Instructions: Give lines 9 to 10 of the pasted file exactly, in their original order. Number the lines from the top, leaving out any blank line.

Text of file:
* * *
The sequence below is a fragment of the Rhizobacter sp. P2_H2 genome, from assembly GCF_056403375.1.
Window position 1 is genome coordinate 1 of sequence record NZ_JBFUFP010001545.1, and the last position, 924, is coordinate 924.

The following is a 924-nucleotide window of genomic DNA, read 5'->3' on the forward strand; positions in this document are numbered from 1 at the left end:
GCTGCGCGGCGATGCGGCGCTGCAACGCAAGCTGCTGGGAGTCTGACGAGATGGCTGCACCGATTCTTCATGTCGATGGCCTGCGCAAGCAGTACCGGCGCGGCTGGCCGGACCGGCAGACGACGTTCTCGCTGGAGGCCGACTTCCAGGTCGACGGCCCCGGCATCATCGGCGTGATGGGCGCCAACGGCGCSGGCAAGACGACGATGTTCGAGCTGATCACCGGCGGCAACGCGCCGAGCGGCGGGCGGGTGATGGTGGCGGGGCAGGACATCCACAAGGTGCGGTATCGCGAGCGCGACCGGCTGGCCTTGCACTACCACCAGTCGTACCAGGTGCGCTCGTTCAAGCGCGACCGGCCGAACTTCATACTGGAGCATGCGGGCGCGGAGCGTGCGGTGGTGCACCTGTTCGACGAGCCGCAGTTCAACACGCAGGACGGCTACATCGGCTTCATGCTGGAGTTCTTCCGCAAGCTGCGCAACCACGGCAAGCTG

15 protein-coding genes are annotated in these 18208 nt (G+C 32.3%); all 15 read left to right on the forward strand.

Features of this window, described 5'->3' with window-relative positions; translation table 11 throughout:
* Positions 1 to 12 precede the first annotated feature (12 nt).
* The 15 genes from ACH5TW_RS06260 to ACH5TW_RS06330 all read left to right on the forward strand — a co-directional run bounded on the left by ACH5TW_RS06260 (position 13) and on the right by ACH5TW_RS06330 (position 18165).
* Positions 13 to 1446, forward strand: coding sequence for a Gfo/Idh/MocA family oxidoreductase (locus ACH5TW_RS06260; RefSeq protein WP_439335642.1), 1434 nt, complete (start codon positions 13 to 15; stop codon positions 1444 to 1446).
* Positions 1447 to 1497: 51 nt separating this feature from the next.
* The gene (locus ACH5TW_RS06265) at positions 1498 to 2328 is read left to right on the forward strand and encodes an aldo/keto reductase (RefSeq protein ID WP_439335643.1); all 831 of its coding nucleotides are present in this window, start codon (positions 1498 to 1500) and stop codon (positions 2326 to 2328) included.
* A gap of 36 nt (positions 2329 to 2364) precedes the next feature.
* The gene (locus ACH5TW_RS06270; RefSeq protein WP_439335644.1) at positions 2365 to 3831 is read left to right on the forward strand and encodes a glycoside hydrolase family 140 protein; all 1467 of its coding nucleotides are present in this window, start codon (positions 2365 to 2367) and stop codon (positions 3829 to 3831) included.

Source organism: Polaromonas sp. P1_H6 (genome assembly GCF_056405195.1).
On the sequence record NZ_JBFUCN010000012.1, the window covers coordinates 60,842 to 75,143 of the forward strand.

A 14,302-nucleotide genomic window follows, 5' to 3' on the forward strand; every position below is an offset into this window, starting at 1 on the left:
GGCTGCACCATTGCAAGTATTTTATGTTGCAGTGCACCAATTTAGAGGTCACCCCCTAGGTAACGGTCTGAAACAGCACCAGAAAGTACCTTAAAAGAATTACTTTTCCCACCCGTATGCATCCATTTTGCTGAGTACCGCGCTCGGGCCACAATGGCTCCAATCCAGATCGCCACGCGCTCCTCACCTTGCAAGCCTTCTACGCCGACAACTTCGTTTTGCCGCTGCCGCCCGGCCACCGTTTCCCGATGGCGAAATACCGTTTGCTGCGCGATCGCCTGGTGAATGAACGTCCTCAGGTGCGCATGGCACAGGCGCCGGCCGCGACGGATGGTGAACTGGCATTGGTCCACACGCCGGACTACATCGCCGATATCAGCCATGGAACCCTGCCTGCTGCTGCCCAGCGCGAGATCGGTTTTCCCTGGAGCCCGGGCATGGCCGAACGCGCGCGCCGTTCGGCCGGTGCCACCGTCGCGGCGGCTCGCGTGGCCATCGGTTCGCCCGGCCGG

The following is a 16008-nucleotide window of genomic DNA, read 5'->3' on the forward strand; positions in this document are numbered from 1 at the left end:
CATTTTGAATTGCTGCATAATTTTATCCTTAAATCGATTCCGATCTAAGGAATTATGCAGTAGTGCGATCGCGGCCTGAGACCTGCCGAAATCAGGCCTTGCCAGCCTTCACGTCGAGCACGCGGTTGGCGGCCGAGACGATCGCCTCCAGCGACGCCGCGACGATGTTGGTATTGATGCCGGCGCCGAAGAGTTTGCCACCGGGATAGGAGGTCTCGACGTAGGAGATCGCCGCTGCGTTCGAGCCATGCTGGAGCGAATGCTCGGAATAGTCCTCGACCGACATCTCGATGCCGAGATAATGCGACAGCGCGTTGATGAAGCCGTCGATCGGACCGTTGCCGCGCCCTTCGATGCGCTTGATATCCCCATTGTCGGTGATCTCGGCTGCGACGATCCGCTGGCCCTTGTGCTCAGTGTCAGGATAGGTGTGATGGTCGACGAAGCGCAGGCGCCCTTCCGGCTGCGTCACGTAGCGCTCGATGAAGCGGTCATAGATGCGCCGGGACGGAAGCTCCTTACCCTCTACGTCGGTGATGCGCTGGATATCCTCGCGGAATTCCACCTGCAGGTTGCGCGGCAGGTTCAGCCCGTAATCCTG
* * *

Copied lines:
* Positions 13 to 1446, forward strand: coding sequence for a Gfo/Idh/MocA family oxidoreductase (locus ACH5TW_RS06260; RefSeq protein WP_439335642.1), 1434 nt, complete (start codon positions 13 to 15; stop codon positions 1444 to 1446).
* Positions 1447 to 1497: 51 nt separating this feature from the next.